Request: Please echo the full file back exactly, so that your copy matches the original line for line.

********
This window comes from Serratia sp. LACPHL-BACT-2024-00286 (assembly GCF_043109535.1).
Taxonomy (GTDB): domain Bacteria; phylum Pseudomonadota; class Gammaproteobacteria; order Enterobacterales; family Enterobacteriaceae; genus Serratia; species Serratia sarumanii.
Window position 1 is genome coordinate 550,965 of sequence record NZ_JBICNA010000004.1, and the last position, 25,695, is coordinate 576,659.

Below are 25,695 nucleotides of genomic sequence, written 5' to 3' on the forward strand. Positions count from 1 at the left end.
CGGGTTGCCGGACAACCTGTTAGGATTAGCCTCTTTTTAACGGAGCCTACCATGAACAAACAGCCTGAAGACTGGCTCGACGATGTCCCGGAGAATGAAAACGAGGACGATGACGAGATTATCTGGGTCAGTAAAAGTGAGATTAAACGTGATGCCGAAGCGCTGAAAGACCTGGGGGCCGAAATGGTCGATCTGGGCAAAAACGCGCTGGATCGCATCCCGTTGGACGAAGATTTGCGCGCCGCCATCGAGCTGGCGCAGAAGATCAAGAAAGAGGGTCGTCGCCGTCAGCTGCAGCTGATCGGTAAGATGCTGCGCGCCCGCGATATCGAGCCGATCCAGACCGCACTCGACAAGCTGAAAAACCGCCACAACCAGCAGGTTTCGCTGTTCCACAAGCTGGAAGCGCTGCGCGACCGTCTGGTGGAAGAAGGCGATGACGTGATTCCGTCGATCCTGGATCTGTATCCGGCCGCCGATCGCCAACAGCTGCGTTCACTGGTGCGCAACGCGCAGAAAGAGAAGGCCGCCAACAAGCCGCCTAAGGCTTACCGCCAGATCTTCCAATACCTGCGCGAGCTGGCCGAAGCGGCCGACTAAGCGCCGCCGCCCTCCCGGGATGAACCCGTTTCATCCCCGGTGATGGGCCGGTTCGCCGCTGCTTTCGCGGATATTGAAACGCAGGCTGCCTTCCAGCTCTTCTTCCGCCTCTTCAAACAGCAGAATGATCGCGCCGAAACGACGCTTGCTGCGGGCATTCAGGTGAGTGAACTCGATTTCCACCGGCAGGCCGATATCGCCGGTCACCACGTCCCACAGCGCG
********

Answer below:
This window comes from Serratia sp. LACPHL-BACT-2024-00286 (assembly GCF_043109535.1).
Taxonomy (GTDB): domain Bacteria; phylum Pseudomonadota; class Gammaproteobacteria; order Enterobacterales; family Enterobacteriaceae; genus Serratia; species Serratia sarumanii.
Window position 1 is genome coordinate 550,965 of sequence record NZ_JBICNA010000004.1, and the last position, 25,695, is coordinate 576,659.

Below are 25,695 nucleotides of genomic sequence, written 5' to 3' on the forward strand. Positions count from 1 at the left end.
CGGGTTGCCGGACAACCTGTTAGGATTAGCCTCTTTTTAACGGAGCCTACCATGAACAAACAGCCTGAAGACTGGCTCGACGATGTCCCGGAGAATGAAAACGAGGACGATGACGAGATTATCTGGGTCAGTAAAAGTGAGATTAAACGTGATGCCGAAGCGCTGAAAGACCTGGGGGCCGAAATGGTCGATCTGGGCAAAAACGCGCTGGATCGCATCCCGTTGGACGAAGATTTGCGCGCCGCCATCGAGCTGGCGCAGAAGATCAAGAAAGAGGGTCGTCGCCGTCAGCTGCAGCTGATCGGTAAGATGCTGCGCGCCCGCGATATCGAGCCGATCCAGACCGCACTCGACAAGCTGAAAAACCGCCACAACCAGCAGGTTTCGCTGTTCCACAAGCTGGAAGCGCTGCGCGACCGTCTGGTGGAAGAAGGCGATGACGTGATTCCGTCGATCCTGGATCTGTATCCGGCCGCCGATCGCCAACAGCTGCGTTCACTGGTGCGCAACGCGCAGAAAGAGAAGGCCGCCAACAAGCCGCCTAAGGCTTACCGCCAGATCTTCCAATACCTGCGCGAGCTGGCCGAAGCGGCCGACTAAGCGCCGCCGCCCTCCCGGGATGAACCCGTTTCATCCCCGGTGATGGGCCGGTTCGCCGCTGCTTTCGCGGATATTGAAACGCAGGCTGCCTTCCAGCTCTTCTTCCGCCTCTTCAAACAGCAGAATGATCGCGCCGAAACGACGCTTGCTGCGGGCATTCAGGTGAGTGAACTCGATTTCCACCGGCAGGCCGATATCGCCGGTCACCACGTCCCACAGCGCG